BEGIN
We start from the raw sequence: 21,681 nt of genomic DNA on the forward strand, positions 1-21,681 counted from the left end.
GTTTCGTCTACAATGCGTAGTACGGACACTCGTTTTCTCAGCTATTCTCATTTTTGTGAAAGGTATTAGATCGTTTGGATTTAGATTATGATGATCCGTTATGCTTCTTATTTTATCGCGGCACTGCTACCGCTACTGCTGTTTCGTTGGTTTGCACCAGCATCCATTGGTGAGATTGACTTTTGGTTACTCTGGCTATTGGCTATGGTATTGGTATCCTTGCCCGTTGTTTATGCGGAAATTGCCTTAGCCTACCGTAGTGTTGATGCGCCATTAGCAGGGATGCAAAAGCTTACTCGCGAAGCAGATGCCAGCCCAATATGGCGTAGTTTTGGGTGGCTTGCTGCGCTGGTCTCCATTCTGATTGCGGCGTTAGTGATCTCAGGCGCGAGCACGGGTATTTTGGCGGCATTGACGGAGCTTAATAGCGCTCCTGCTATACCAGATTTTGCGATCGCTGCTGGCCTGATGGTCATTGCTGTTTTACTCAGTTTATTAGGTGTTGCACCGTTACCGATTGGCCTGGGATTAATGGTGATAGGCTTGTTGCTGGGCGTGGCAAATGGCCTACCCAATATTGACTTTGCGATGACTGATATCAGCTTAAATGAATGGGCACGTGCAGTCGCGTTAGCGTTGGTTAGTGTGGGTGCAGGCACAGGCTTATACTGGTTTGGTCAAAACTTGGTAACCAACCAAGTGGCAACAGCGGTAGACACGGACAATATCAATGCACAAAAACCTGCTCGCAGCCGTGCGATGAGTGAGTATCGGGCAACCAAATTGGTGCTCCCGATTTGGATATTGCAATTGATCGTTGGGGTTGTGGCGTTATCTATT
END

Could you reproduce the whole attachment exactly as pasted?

We start from the raw sequence: 21,681 nt of genomic DNA on the forward strand, positions 1-21,681 counted from the left end.
GTTTCGTCTACAATGCGTAGTACGGACACTCGTTTTCTCAGCTATTCTCATTTTTGTGAAAGGTATTAGATCGTTTGGATTTAGATTATGATGATCCGTTATGCTTCTTATTTTATCGCGGCACTGCTACCGCTACTGCTGTTTCGTTGGTTTGCACCAGCATCCATTGGTGAGATTGACTTTTGGTTACTCTGGCTATTGGCTATGGTATTGGTATCCTTGCCCGTTGTTTATGCGGAAATTGCCTTAGCCTACCGTAGTGTTGATGCGCCATTAGCAGGGATGCAAAAGCTTACTCGCGAAGCAGATGCCAGCCCAATATGGCGTAGTTTTGGGTGGCTTGCTGCGCTGGTCTCCATTCTGATTGCGGCGTTAGTGATCTCAGGCGCGAGCACGGGTATTTTGGCGGCATTGACGGAGCTTAATAGCGCTCCTGCTATACCAGATTTTGCGATCGCTGCTGGCCTGATGGTCATTGCTGTTTTACTCAGTTTATTAGGTGTTGCACCGTTACCGATTGGCCTGGGATTAATGGTGATAGGCTTGTTGCTGGGCGTGGCAAATGGCCTACCCAATATTGACTTTGCGATGACTGATATCAGCTTAAATGAATGGGCACGTGCAGTCGCGTTAGCGTTGGTTAGTGTGGGTGCAGGCACAGGCTTATACTGGTTTGGTCAAAACTTGGTAACCAACCAAGTGGCAACAGCGGTAGACACGGACAATATCAATGCACAAAAACCTGCTCGCAGCCGTGCGATGAGTGAGTATCGGGCAACCAAATTGGTGCTCCCGATTTGGATATTGCAATTGATCGTTGGGGTTGTGGCGTTATCTATT